Be sure to treat yourself to a night at the opera in the third-largest theatre in Europe, the Teatro Massimo, a neoclassical masterpiece with beautiful acoustics.
Pick up an events schedule or brochure from the tourist office to plan your activities; many events are free but booking is often required.
The picturesque theatre performances of Opera dei Pupi are rooted in the first half of the 13th century, and still play in theatres across Palermo. They use the original Italian dialect and traditional handmade string puppets to represent the battles of Spanish and French soldiers against dragons, devils and other characters, often to tell stories from the Crusades.
The puppeteers make the characters perform incredible movements, like walking and drawing their swords. Puppets also suffer the violent effects of their battles; while in combat, they can lose their heads or their whole body can be seen split in two.
The Opera dei Pupi was originally performed in piazzas and would be a common form of entertainment for the city’s working classes, but in the mid-19th century they were banned from the streets and forced to perform inside buildings. “The Opera dei Pupi mirrored what people usually thought in terms of justice, of criminality and social issues,” explained Monica Campo, a guide at the International Puppet Museum Antonio Pasqualino. “People needed the opera because the opera could express what they felt.”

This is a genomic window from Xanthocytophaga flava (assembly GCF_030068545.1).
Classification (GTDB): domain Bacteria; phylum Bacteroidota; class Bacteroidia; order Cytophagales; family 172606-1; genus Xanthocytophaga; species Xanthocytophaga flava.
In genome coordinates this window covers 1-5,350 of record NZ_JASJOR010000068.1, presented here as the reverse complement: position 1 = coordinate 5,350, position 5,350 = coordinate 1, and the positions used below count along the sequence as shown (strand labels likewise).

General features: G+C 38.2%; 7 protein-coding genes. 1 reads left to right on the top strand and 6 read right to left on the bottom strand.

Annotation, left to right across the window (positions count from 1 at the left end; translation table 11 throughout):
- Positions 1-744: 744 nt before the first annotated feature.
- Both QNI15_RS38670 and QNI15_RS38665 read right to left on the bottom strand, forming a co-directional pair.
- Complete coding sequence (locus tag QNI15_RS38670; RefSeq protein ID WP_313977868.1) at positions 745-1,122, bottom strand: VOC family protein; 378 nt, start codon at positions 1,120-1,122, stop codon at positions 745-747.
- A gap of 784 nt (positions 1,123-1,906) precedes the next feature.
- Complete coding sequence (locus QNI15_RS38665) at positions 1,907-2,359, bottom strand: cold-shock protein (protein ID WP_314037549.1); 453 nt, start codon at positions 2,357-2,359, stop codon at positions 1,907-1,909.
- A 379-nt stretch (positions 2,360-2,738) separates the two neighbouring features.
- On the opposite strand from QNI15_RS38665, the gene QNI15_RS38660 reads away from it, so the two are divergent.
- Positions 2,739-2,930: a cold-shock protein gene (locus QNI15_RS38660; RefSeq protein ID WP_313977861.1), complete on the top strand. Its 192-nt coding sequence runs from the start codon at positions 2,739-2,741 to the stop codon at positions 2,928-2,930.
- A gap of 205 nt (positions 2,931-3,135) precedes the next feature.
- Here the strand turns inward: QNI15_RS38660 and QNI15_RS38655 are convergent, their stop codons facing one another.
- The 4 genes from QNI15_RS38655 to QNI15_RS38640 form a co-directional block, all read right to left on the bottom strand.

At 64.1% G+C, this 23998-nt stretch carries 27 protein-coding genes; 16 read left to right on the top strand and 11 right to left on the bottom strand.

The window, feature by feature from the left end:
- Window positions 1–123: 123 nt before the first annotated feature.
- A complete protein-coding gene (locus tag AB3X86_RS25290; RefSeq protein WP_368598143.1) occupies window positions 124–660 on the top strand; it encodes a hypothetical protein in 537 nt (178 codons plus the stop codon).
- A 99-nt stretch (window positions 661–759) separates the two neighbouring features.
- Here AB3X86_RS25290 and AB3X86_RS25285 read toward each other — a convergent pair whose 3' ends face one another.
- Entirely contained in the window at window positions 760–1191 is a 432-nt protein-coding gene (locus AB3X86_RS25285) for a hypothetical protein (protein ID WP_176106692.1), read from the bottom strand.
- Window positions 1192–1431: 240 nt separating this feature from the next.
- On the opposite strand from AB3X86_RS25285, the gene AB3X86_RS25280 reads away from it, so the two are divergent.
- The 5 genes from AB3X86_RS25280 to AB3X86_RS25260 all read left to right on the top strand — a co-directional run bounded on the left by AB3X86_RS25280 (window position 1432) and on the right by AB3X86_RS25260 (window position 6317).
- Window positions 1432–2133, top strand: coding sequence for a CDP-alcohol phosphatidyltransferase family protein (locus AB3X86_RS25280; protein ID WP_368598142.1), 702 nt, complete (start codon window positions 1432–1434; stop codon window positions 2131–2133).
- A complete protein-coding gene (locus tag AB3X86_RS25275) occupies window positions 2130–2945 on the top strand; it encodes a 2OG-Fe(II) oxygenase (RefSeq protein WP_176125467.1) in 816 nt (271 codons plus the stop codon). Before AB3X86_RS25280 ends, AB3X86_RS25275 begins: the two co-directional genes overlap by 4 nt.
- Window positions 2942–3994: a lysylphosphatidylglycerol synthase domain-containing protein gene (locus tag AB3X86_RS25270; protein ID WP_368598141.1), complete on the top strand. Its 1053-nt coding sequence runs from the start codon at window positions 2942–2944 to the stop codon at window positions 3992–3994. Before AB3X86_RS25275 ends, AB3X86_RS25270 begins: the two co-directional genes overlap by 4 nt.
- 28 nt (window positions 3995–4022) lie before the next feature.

Today, Opera dei Pupi is considered so important to Palermo that it’s listed by UNESCO as ‘Oral and Intangible Heritage of Humanity’. The International Puppet Museum Antonio Pasqualino plays an important role in preserving that heritage and educating locals, children and tourists, with puppets from China, Nigeria and Spain, as well as hosting occasional shows from puppeteering families in need of a venue. You can also catch hilarious battle-filled shows at family-run theatres, including Teatro Argento, near the cathedral.
Over the last two millennia, Arabs, Romans and Byzantines not only brought palaces to this territory but also new ingredients and dishes. Every region across Sicily has something unique to taste; Palermo, being the capital of this island, is a hub for the many ingredients and creations.